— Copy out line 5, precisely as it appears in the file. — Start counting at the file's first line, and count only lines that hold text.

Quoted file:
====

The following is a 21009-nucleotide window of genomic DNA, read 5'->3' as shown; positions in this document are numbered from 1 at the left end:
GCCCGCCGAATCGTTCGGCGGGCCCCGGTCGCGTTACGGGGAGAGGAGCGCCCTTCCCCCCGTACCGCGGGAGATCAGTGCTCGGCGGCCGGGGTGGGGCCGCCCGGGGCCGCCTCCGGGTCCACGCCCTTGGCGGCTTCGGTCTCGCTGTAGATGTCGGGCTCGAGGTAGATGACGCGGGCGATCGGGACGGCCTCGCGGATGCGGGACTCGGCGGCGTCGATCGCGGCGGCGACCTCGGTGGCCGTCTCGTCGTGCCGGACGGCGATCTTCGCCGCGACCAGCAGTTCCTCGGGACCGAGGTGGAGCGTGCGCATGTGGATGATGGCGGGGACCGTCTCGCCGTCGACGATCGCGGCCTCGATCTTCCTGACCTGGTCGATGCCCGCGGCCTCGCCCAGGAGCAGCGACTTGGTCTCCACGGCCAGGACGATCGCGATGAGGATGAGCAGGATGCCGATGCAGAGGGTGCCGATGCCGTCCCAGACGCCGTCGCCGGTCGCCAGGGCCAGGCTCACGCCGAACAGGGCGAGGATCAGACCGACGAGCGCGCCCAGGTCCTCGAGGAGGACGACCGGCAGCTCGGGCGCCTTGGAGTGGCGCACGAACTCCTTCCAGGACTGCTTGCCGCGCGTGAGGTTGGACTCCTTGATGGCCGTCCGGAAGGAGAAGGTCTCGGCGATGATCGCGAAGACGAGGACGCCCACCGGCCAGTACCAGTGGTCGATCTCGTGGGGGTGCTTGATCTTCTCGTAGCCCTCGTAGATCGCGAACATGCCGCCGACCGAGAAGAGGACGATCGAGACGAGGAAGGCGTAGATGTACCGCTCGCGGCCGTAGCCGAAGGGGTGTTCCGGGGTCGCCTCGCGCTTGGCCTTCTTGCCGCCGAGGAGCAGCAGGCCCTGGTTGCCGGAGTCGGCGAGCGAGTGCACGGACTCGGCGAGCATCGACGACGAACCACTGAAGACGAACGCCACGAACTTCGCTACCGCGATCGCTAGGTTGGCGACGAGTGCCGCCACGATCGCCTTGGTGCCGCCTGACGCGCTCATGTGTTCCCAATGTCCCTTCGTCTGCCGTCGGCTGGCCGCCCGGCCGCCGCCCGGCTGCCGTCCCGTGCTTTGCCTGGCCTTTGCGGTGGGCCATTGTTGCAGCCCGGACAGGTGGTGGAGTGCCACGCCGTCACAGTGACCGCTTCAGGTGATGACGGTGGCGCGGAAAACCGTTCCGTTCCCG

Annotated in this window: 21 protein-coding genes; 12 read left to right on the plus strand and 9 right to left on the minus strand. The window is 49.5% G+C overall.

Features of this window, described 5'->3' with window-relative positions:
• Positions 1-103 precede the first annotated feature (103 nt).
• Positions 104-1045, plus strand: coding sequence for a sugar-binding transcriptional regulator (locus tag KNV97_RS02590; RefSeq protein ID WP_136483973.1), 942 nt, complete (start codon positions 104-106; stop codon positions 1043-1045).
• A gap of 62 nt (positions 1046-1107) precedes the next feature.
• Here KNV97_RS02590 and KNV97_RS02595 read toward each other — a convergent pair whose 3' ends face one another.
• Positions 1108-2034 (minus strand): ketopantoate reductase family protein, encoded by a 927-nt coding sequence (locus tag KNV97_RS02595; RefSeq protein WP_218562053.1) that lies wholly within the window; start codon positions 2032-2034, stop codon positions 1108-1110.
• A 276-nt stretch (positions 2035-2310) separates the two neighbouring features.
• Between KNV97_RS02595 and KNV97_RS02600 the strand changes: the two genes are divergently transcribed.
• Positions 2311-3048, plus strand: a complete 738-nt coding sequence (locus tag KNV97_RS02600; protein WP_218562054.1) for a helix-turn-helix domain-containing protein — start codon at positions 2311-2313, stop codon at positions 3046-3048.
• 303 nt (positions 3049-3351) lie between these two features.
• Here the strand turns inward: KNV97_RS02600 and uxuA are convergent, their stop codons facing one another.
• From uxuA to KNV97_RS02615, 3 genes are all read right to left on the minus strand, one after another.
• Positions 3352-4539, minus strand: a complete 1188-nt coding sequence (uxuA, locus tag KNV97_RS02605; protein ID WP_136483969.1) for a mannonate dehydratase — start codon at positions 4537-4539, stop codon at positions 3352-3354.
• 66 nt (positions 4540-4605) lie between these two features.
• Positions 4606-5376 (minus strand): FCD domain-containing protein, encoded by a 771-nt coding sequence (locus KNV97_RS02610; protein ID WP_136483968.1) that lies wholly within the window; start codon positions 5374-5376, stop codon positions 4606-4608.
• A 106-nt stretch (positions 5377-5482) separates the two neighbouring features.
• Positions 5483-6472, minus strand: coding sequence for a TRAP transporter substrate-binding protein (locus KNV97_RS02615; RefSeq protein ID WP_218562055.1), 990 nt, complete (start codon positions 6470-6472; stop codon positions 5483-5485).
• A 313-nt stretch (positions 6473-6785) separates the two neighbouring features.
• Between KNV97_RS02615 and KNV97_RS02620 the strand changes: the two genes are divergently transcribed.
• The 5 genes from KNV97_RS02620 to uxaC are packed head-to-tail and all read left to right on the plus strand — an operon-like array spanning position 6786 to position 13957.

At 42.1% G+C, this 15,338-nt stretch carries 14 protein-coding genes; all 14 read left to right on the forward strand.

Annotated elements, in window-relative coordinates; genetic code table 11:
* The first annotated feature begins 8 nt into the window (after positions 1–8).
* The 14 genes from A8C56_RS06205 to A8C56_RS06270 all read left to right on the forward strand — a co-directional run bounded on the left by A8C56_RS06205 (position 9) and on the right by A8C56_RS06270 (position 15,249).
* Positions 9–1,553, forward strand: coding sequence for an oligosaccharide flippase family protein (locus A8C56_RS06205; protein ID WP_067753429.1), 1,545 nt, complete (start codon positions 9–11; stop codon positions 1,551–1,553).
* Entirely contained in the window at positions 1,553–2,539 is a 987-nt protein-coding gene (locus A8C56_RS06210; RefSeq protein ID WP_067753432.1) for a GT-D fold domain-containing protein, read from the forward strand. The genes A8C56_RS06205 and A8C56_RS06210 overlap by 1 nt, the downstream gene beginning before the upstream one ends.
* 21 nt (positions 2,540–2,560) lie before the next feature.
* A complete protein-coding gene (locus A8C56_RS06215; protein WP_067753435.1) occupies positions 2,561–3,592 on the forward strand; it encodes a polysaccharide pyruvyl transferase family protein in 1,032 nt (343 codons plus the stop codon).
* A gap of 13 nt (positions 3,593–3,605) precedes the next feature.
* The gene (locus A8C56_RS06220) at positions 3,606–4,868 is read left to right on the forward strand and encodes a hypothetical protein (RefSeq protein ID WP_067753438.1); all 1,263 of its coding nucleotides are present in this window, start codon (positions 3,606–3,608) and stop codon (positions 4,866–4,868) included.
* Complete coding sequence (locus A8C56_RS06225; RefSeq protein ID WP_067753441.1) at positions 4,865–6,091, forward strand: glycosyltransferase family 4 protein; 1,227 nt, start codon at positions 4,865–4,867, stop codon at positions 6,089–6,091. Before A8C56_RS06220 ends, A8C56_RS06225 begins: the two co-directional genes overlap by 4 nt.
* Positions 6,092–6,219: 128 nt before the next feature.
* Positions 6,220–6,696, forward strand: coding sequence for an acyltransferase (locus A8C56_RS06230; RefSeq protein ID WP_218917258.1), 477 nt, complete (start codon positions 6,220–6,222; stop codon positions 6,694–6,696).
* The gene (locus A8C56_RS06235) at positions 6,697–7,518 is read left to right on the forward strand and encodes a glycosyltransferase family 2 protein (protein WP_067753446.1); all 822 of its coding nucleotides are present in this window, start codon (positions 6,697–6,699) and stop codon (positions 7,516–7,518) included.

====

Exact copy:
• Positions 1-103 precede the first annotated feature (103 nt).